Hundreds of maskless and non-socially distanced business professionals met in Liverpool yesterday (Wednesday) for a landmark conference as part of the UK government’s pilot programme.

More than 400 delegates attended the Good Business Festival at ACC Liverpool as part of the government’s Events and Research Programme (ERP).

Attendees were required to take a rapid lateral flow test at a local testing centre prior to entry to trial the role these facilities could play in the return of large-scale events. Proof of a negative test result was needed in order to enter the event and people have also been asked to take a test after the event to gather further evidence on the safety of indoor business conferences, reduced social distancing and the removal of non-pharmaceutical mitigations like face coverings.

The data collected in this pilot event will be analysed at four UK universities, with results to be used to determine how festivals, gigs, conferences and sporting events can take place again with large audiences.

Speaking at the event, Nigel Huddleston, Parliamentary Under-Secretary of State for Sport, Heritage and Tourism, said, according to the Liverpool Echo: “This is an important landmark in the recovery of the sector. I know the extent to which businesses in the city have really been affected by the lockdowns over the past year.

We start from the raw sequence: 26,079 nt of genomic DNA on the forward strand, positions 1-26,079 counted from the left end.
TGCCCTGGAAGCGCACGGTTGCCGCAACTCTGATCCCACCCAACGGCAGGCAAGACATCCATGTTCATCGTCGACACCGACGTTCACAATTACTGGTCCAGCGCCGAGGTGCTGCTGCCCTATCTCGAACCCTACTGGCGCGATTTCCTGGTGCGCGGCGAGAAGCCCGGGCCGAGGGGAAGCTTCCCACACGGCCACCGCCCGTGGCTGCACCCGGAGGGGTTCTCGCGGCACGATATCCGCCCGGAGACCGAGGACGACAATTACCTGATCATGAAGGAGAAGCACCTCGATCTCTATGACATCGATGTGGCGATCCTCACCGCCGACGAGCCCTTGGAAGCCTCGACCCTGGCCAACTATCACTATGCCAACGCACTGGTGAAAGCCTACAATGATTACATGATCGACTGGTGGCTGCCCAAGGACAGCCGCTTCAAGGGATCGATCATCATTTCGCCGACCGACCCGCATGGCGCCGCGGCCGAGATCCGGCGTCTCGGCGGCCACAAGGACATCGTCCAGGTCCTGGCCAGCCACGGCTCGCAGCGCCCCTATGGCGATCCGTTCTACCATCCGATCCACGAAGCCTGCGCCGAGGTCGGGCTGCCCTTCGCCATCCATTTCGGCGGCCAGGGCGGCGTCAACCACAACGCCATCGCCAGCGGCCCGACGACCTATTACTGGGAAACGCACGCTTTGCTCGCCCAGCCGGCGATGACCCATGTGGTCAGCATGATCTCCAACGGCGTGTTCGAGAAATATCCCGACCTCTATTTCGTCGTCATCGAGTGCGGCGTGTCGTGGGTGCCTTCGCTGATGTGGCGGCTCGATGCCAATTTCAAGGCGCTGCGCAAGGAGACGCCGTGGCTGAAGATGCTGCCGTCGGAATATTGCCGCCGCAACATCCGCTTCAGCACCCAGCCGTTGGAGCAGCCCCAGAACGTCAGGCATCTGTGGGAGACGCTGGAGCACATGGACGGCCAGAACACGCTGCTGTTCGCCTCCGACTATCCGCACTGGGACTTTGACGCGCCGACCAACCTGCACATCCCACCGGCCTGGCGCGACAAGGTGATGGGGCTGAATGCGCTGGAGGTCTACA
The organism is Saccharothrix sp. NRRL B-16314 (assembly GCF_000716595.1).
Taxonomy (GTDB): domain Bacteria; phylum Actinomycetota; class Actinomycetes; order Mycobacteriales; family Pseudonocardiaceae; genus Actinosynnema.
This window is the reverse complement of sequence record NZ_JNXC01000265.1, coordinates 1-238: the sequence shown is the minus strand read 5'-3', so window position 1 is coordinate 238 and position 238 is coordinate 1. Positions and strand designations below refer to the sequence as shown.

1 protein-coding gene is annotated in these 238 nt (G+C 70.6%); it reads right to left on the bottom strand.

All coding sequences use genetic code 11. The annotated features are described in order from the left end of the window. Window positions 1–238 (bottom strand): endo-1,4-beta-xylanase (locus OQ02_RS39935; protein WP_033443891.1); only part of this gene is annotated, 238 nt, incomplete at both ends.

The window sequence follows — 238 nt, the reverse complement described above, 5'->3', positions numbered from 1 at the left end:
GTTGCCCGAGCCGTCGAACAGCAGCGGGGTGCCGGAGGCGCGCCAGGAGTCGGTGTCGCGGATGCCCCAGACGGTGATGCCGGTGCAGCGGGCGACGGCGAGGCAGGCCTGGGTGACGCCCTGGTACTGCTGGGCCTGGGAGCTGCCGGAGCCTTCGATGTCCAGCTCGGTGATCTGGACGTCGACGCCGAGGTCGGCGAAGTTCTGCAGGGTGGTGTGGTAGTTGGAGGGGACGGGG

“This sector is one of the worst hit by the virus and one of the most challenging to recover. But I’m confident that we can do that. Thanks to the amazing efforts of all of those involved in the vaccine rollout I am confident we are on track to opening more of the economy on May 17.”

Tickets for the event were open to all Liverpool City Region residents, with the event the precursor to the main Good Business Festival event, which produced a digital event in 2020 due to COVID-19 restrictions. It is a business summit in Liverpool’s city centre and is delivered in partnership with Culture Liverpool and Hemingway Design.

The main festival will be taking place in multiple venues across Liverpool City Region on July 7-9, 2021 and expects to welcome some 6,000 visitors.

Wayne Hemingway, the designer and businessman who organised the Good Business Festival, told the BBC: “This is also a test for events that have nothing to do with business because nobody really knows what’s going to happen.

“But I am pretty confident that as human beings we enjoy getting together… it’s made us what we are.”

Earlier this week, Liverpool City Council announced it is seeking a new ticketing system provider for The Good Business Festival in 2021. More information on this can be found here.

In addition, as part of the ERP, a live concert to trial the safe return of fans with no social distancing will be taking place in Liverpool this weekend. The event, in partnership with Culture Liverpool, will welcome a maskless crowd of 5,000 people to the 7,500-capacity Sefton Park on May 2.

In similar fashion to the conference pilot, ticketholders will need to provide a negative test result ahead of entry. Fans hoping to buy tickets to see headliners The Blossoms must be over 18-years-old, living in the Liverpool City Region and registered to a local GP and showing no sign of COVID-19 symptoms.

Other events that have kicked off as part of the pilot programme include the World Snooker Championships, which are due to run until May 3 and will welcome up to 1,000 spectators a day to the Sheffield Crucible Theatre to test an indoor seated setting. The Brit Awards was also recently added to the programme with plans to welcome 4,000 people to The O2 on May 11, and the FA Cup final on May 15 is expected to see up to 21,000 fans at Wembley Stadium.

Image: Rodhullandemu / CC BY-SA 4.0 / Edited for size